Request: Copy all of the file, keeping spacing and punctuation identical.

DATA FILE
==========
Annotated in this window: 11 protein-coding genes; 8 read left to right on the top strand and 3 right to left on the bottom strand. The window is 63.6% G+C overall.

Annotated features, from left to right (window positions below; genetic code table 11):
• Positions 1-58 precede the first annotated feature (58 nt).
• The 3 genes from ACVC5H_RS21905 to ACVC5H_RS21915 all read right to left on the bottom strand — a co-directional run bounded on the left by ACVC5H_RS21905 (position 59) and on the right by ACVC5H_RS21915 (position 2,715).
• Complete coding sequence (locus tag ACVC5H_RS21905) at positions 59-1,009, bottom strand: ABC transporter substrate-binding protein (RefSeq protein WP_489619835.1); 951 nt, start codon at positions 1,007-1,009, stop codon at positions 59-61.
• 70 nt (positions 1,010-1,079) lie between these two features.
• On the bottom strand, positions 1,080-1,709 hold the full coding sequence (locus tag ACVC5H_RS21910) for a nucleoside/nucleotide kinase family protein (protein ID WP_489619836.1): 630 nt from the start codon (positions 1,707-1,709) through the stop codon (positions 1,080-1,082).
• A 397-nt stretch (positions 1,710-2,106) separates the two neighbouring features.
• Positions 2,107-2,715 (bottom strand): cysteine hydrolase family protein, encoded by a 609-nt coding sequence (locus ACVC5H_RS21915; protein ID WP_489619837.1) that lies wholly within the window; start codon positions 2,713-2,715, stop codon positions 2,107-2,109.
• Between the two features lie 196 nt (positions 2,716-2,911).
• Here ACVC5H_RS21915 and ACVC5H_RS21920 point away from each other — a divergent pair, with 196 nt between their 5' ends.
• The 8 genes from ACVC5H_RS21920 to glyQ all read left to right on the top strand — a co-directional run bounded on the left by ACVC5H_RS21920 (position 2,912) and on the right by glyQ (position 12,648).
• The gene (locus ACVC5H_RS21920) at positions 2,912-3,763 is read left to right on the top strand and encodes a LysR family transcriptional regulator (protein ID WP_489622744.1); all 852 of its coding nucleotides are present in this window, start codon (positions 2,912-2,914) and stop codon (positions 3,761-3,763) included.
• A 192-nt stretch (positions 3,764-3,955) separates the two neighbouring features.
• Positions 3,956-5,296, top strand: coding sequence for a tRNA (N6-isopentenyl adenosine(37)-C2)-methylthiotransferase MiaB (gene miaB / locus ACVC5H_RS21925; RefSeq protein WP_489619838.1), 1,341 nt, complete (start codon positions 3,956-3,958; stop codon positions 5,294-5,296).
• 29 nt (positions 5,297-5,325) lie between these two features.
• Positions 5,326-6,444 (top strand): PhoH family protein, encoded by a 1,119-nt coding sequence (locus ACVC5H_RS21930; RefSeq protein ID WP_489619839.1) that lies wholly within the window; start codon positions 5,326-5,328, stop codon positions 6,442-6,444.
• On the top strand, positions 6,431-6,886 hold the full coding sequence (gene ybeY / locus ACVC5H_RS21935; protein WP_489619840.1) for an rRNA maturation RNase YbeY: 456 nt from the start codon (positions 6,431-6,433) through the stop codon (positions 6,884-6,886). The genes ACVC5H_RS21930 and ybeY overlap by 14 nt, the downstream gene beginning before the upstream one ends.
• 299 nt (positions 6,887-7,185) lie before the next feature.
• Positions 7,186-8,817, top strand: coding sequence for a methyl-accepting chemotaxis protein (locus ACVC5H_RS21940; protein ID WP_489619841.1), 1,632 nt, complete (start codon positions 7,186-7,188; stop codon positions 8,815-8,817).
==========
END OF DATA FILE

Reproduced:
Annotated in this window: 11 protein-coding genes; 8 read left to right on the top strand and 3 right to left on the bottom strand. The window is 63.6% G+C overall.

Annotated features, from left to right (window positions below; genetic code table 11):
• Positions 1-58 precede the first annotated feature (58 nt).
• The 3 genes from ACVC5H_RS21905 to ACVC5H_RS21915 all read right to left on the bottom strand — a co-directional run bounded on the left by ACVC5H_RS21905 (position 59) and on the right by ACVC5H_RS21915 (position 2,715).
• Complete coding sequence (locus tag ACVC5H_RS21905) at positions 59-1,009, bottom strand: ABC transporter substrate-binding protein (RefSeq protein WP_489619835.1); 951 nt, start codon at positions 1,007-1,009, stop codon at positions 59-61.
• 70 nt (positions 1,010-1,079) lie between these two features.
• On the bottom strand, positions 1,080-1,709 hold the full coding sequence (locus tag ACVC5H_RS21910) for a nucleoside/nucleotide kinase family protein (protein ID WP_489619836.1): 630 nt from the start codon (positions 1,707-1,709) through the stop codon (positions 1,080-1,082).
• A 397-nt stretch (positions 1,710-2,106) separates the two neighbouring features.
• Positions 2,107-2,715 (bottom strand): cysteine hydrolase family protein, encoded by a 609-nt coding sequence (locus ACVC5H_RS21915; protein ID WP_489619837.1) that lies wholly within the window; start codon positions 2,713-2,715, stop codon positions 2,107-2,109.
• Between the two features lie 196 nt (positions 2,716-2,911).
• Here ACVC5H_RS21915 and ACVC5H_RS21920 point away from each other — a divergent pair, with 196 nt between their 5' ends.
• The 8 genes from ACVC5H_RS21920 to glyQ all read left to right on the top strand — a co-directional run bounded on the left by ACVC5H_RS21920 (position 2,912) and on the right by glyQ (position 12,648).
• The gene (locus ACVC5H_RS21920) at positions 2,912-3,763 is read left to right on the top strand and encodes a LysR family transcriptional regulator (protein ID WP_489622744.1); all 852 of its coding nucleotides are present in this window, start codon (positions 2,912-2,914) and stop codon (positions 3,761-3,763) included.
• A 192-nt stretch (positions 3,764-3,955) separates the two neighbouring features.
• Positions 3,956-5,296, top strand: coding sequence for a tRNA (N6-isopentenyl adenosine(37)-C2)-methylthiotransferase MiaB (gene miaB / locus ACVC5H_RS21925; RefSeq protein WP_489619838.1), 1,341 nt, complete (start codon positions 3,956-3,958; stop codon positions 5,294-5,296).
• 29 nt (positions 5,297-5,325) lie between these two features.
• Positions 5,326-6,444 (top strand): PhoH family protein, encoded by a 1,119-nt coding sequence (locus ACVC5H_RS21930; RefSeq protein ID WP_489619839.1) that lies wholly within the window; start codon positions 5,326-5,328, stop codon positions 6,442-6,444.
• On the top strand, positions 6,431-6,886 hold the full coding sequence (gene ybeY / locus ACVC5H_RS21935; protein WP_489619840.1) for an rRNA maturation RNase YbeY: 456 nt from the start codon (positions 6,431-6,433) through the stop codon (positions 6,884-6,886). The genes ACVC5H_RS21930 and ybeY overlap by 14 nt, the downstream gene beginning before the upstream one ends.
• 299 nt (positions 6,887-7,185) lie before the next feature.
• Positions 7,186-8,817, top strand: coding sequence for a methyl-accepting chemotaxis protein (locus ACVC5H_RS21940; protein ID WP_489619841.1), 1,632 nt, complete (start codon positions 7,186-7,188; stop codon positions 8,815-8,817).